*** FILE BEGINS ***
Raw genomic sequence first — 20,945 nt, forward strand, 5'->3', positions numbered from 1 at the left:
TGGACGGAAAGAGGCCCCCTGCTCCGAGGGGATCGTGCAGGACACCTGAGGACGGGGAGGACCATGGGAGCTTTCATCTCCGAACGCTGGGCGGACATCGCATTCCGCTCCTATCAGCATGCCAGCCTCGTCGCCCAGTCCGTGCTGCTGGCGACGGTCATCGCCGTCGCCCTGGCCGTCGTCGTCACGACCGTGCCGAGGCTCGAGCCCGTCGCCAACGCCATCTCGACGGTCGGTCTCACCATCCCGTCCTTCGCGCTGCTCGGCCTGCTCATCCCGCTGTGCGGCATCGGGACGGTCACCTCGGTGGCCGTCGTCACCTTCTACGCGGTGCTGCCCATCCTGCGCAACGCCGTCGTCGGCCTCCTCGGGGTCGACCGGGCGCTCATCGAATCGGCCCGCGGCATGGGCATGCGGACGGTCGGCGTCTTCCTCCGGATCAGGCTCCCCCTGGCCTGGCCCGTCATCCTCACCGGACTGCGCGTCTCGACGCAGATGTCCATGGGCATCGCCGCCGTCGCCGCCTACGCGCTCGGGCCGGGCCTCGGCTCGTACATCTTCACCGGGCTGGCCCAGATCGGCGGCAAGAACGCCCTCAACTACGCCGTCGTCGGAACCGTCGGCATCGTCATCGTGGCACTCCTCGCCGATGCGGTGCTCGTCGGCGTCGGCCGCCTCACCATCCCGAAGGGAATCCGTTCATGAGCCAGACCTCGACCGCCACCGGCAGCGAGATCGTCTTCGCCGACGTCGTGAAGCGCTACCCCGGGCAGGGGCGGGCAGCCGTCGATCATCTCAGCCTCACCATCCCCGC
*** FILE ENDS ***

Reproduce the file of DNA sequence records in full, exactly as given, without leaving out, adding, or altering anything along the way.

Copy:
Raw genomic sequence first — 20,945 nt, forward strand, 5'->3', positions numbered from 1 at the left:
TGGACGGAAAGAGGCCCCCTGCTCCGAGGGGATCGTGCAGGACACCTGAGGACGGGGAGGACCATGGGAGCTTTCATCTCCGAACGCTGGGCGGACATCGCATTCCGCTCCTATCAGCATGCCAGCCTCGTCGCCCAGTCCGTGCTGCTGGCGACGGTCATCGCCGTCGCCCTGGCCGTCGTCGTCACGACCGTGCCGAGGCTCGAGCCCGTCGCCAACGCCATCTCGACGGTCGGTCTCACCATCCCGTCCTTCGCGCTGCTCGGCCTGCTCATCCCGCTGTGCGGCATCGGGACGGTCACCTCGGTGGCCGTCGTCACCTTCTACGCGGTGCTGCCCATCCTGCGCAACGCCGTCGTCGGCCTCCTCGGGGTCGACCGGGCGCTCATCGAATCGGCCCGCGGCATGGGCATGCGGACGGTCGGCGTCTTCCTCCGGATCAGGCTCCCCCTGGCCTGGCCCGTCATCCTCACCGGACTGCGCGTCTCGACGCAGATGTCCATGGGCATCGCCGCCGTCGCCGCCTACGCGCTCGGGCCGGGCCTCGGCTCGTACATCTTCACCGGGCTGGCCCAGATCGGCGGCAAGAACGCCCTCAACTACGCCGTCGTCGGAACCGTCGGCATCGTCATCGTGGCACTCCTCGCCGATGCGGTGCTCGTCGGCGTCGGCCGCCTCACCATCCCGAAGGGAATCCGTTCATGAGCCAGACCTCGACCGCCACCGGCAGCGAGATCGTCTTCGCCGACGTCGTGAAGCGCTACCCCGGGCAGGGGCGGGCAGCCGTCGATCATCTCAGCCTCACCATCCCCGC